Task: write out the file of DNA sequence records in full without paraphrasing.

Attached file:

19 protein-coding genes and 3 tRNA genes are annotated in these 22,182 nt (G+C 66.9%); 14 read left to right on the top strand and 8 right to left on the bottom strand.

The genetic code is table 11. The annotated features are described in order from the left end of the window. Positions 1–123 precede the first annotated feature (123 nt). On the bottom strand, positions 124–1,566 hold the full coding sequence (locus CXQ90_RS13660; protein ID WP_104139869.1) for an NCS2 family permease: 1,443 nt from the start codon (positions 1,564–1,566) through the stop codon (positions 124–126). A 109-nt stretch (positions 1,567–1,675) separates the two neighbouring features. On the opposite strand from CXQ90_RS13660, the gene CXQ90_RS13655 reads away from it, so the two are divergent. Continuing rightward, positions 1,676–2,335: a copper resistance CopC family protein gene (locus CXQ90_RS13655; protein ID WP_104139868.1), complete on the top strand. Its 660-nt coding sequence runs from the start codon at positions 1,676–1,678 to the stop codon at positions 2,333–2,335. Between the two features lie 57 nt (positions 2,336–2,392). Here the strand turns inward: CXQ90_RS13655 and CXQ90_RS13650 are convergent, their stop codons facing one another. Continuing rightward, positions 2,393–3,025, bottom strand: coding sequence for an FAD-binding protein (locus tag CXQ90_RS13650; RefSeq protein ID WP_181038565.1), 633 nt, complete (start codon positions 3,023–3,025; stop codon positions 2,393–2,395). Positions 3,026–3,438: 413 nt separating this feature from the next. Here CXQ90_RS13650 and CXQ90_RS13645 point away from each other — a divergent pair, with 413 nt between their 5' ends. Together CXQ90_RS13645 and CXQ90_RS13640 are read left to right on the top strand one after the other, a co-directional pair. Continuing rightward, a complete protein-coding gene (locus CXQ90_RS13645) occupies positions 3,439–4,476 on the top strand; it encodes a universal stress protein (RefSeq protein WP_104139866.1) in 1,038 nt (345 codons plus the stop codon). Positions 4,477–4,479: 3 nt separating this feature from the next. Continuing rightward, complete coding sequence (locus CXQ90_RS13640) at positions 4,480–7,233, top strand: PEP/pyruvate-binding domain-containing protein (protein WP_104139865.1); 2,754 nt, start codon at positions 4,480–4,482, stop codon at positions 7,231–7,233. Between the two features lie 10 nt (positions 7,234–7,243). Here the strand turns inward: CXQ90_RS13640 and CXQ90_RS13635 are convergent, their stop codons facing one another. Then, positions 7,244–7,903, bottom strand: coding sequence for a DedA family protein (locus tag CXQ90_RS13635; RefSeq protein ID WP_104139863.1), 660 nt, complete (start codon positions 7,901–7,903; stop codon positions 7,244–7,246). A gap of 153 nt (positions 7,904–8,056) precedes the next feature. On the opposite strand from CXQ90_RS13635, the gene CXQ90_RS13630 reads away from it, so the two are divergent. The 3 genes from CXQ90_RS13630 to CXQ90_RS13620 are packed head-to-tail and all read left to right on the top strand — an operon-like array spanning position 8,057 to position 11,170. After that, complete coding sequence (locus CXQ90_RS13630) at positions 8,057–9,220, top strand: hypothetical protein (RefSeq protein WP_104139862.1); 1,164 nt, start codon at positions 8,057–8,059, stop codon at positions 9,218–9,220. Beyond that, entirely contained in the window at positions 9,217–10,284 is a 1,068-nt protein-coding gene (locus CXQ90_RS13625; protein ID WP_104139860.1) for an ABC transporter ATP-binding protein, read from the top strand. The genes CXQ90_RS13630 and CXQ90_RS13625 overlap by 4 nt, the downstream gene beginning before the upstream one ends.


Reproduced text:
19 protein-coding genes and 3 tRNA genes are annotated in these 22,182 nt (G+C 66.9%); 14 read left to right on the top strand and 8 right to left on the bottom strand.

The genetic code is table 11. The annotated features are described in order from the left end of the window. Positions 1–123 precede the first annotated feature (123 nt). On the bottom strand, positions 124–1,566 hold the full coding sequence (locus CXQ90_RS13660; protein ID WP_104139869.1) for an NCS2 family permease: 1,443 nt from the start codon (positions 1,564–1,566) through the stop codon (positions 124–126). A 109-nt stretch (positions 1,567–1,675) separates the two neighbouring features. On the opposite strand from CXQ90_RS13660, the gene CXQ90_RS13655 reads away from it, so the two are divergent. Continuing rightward, positions 1,676–2,335: a copper resistance CopC family protein gene (locus CXQ90_RS13655; protein ID WP_104139868.1), complete on the top strand. Its 660-nt coding sequence runs from the start codon at positions 1,676–1,678 to the stop codon at positions 2,333–2,335. Between the two features lie 57 nt (positions 2,336–2,392). Here the strand turns inward: CXQ90_RS13655 and CXQ90_RS13650 are convergent, their stop codons facing one another. Continuing rightward, positions 2,393–3,025, bottom strand: coding sequence for an FAD-binding protein (locus tag CXQ90_RS13650; RefSeq protein ID WP_181038565.1), 633 nt, complete (start codon positions 3,023–3,025; stop codon positions 2,393–2,395). Positions 3,026–3,438: 413 nt separating this feature from the next. Here CXQ90_RS13650 and CXQ90_RS13645 point away from each other — a divergent pair, with 413 nt between their 5' ends. Together CXQ90_RS13645 and CXQ90_RS13640 are read left to right on the top strand one after the other, a co-directional pair. Continuing rightward, a complete protein-coding gene (locus CXQ90_RS13645) occupies positions 3,439–4,476 on the top strand; it encodes a universal stress protein (RefSeq protein WP_104139866.1) in 1,038 nt (345 codons plus the stop codon). Positions 4,477–4,479: 3 nt separating this feature from the next. Continuing rightward, complete coding sequence (locus CXQ90_RS13640) at positions 4,480–7,233, top strand: PEP/pyruvate-binding domain-containing protein (protein WP_104139865.1); 2,754 nt, start codon at positions 4,480–4,482, stop codon at positions 7,231–7,233. Between the two features lie 10 nt (positions 7,234–7,243). Here the strand turns inward: CXQ90_RS13640 and CXQ90_RS13635 are convergent, their stop codons facing one another. Then, positions 7,244–7,903, bottom strand: coding sequence for a DedA family protein (locus tag CXQ90_RS13635; RefSeq protein ID WP_104139863.1), 660 nt, complete (start codon positions 7,901–7,903; stop codon positions 7,244–7,246). A gap of 153 nt (positions 7,904–8,056) precedes the next feature. On the opposite strand from CXQ90_RS13635, the gene CXQ90_RS13630 reads away from it, so the two are divergent. The 3 genes from CXQ90_RS13630 to CXQ90_RS13620 are packed head-to-tail and all read left to right on the top strand — an operon-like array spanning position 8,057 to position 11,170. After that, complete coding sequence (locus CXQ90_RS13630) at positions 8,057–9,220, top strand: hypothetical protein (RefSeq protein WP_104139862.1); 1,164 nt, start codon at positions 8,057–8,059, stop codon at positions 9,218–9,220. Beyond that, entirely contained in the window at positions 9,217–10,284 is a 1,068-nt protein-coding gene (locus CXQ90_RS13625; protein ID WP_104139860.1) for an ABC transporter ATP-binding protein, read from the top strand. The genes CXQ90_RS13630 and CXQ90_RS13625 overlap by 4 nt, the downstream gene beginning before the upstream one ends.